Our Elephant Population: The Saga Continues
We hear that the culling of elephants in Kruger is to be re-instated shortly, perhaps within the next six months, after a suspension of several years to assess the situation. The suspension moratorium was introduced by our Minister of Environmental Affairs and Tourism giving further breathing space to the elephants and additional time to the research scientists to try to come up with alternatives to this horrible final solution. But how can one conjure up an alternative solution so quickly when more than 6 billion humans continue their pillage of the planet. It is incredible that the “elephant problem” is at the top of many conservation agendas, whereas it should be the “human problem.”
There are countless factors to be taken into consideration, but ultimately it all comes down to space or more accurately, habitat. Elephants need space to survive, and because of their bulk and primitive digestive systems, needing some 150kg of vegetation to survive each day, they do need a lot of space. Again, because of their size, they happen to make a significant impact on their environments, primarily when confined, which means an effect on the habitats of other species also struggling for survival.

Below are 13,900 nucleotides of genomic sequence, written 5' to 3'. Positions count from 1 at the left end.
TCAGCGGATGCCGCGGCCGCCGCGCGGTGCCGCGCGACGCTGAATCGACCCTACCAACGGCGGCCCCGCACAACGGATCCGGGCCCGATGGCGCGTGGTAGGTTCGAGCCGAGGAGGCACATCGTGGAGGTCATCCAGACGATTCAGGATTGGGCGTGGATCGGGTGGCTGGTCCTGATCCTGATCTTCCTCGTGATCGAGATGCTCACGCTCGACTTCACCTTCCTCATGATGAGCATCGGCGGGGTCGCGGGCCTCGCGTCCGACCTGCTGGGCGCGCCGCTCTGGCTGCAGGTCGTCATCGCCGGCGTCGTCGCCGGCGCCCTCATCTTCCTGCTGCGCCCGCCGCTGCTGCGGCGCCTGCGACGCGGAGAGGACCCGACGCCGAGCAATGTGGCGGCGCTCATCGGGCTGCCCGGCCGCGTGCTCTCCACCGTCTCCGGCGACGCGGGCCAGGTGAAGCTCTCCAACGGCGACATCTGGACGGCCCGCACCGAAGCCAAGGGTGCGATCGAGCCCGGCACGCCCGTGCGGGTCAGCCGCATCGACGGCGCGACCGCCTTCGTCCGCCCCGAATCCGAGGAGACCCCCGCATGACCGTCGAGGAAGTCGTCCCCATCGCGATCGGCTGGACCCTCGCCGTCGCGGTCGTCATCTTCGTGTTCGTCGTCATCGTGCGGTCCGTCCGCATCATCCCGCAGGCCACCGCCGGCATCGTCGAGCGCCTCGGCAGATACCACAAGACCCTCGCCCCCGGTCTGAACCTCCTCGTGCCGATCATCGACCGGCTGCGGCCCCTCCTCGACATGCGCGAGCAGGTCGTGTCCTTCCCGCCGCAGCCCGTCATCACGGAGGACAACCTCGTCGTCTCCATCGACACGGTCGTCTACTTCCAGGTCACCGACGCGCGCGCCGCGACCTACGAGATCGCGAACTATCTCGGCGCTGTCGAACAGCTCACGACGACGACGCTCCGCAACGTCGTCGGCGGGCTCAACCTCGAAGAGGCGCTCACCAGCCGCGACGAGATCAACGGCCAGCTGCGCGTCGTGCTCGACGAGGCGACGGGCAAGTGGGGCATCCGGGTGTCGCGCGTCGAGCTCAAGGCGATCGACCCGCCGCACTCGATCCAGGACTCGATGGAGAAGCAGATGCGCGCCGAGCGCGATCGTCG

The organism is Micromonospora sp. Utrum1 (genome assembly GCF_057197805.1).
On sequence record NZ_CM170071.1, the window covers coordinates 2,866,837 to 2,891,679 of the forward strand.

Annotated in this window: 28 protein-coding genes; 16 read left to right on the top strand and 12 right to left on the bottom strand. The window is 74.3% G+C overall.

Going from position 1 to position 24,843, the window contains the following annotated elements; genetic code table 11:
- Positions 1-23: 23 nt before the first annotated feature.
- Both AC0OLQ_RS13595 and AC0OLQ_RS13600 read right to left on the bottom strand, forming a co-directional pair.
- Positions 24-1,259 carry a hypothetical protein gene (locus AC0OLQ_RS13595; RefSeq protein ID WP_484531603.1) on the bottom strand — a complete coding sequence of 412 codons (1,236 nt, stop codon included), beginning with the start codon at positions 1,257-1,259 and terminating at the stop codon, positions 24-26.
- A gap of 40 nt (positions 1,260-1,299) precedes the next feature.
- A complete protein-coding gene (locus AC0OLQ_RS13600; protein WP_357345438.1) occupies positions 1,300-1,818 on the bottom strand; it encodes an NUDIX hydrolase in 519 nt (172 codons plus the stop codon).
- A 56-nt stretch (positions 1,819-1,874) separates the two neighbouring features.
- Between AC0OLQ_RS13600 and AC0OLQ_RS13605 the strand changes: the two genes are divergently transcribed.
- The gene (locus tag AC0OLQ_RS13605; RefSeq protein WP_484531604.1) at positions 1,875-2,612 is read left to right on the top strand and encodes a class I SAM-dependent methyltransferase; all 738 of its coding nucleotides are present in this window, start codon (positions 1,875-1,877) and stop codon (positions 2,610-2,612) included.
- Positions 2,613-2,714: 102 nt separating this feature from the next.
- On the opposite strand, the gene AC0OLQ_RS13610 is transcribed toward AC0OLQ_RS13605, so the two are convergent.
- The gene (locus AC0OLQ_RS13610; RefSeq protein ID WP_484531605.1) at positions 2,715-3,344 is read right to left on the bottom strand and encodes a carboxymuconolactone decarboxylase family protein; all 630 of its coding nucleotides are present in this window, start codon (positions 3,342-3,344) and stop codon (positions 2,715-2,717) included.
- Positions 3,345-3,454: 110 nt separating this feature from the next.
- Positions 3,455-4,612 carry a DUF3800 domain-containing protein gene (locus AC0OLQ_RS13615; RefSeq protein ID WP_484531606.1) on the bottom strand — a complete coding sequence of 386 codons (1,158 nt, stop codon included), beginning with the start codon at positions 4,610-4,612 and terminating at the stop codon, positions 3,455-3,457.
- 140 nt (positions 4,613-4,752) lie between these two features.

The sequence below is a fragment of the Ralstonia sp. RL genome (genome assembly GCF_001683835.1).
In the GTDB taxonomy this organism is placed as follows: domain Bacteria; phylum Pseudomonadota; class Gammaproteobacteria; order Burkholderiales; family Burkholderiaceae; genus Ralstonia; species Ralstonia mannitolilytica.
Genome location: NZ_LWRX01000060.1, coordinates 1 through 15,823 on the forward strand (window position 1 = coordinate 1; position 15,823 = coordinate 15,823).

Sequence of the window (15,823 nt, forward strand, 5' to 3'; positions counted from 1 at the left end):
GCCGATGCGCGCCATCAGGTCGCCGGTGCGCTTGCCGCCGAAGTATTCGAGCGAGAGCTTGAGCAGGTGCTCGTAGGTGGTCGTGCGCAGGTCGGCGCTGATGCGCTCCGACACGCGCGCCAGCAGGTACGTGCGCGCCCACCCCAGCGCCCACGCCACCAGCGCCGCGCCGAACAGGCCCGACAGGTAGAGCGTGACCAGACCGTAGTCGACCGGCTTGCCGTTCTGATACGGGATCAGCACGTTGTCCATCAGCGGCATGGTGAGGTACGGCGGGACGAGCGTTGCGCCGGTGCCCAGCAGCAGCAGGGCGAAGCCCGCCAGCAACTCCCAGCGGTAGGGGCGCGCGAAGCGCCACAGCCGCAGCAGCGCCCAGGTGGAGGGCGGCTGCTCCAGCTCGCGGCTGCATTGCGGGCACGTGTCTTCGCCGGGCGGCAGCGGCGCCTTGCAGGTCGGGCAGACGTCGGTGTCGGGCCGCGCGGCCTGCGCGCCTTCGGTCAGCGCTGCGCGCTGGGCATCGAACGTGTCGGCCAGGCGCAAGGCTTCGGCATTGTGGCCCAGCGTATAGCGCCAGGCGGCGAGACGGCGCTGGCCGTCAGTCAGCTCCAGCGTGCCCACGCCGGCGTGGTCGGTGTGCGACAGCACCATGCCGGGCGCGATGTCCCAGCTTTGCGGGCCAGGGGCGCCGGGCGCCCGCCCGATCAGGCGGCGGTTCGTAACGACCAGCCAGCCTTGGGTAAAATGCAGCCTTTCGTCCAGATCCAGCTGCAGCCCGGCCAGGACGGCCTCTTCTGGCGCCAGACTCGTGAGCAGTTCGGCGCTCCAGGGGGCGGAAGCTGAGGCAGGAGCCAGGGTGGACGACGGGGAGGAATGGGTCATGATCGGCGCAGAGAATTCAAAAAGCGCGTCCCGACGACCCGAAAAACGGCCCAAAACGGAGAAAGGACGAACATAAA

Humans don’t need space just to survive; they want more space to exploit; to extract minerals; to convert to agriculture; to build cities for their burgeoning population. Its all called economic development, the euphemism for the exploitation of the natural environment! It’s a head to head battle between humans and the evolved habitats of so many fellow creatures in the natural world. Unless viruses or other diseases intercede to reduce human impact dramatically, the elephants, as well as the thousands of different species, are certainly going to be the losers.
Surprisingly, an estimated 80% of elephants in Africa exist outside of conservation areas (J.Hanks –Africa Geographic vol 14, no 3). Yet, within South Africa, virtually the entire elephant population is confined within National Parks. Greater Kruger is home to some 85% of them and therein lies our dilemma. With a 6% annual population growth, something has to happen. It is not an overreaction. Sooner or later elephants will change the environment and inevitably impact on biodiversity. Should the fences be cut to allow them to wander more freely (if they choose to), to interact with formal and rural agriculture like the 80% that Dr Hanks refers? Or, should they continue to be confined within Kruger with the risks of heavy impacting on this country’s last great wilderness area? Birth control and migration or expansion corridors are other future possibilities, but there are time constraints, and it would appear that the pressure is on.
Some very bold decisions are about to be made.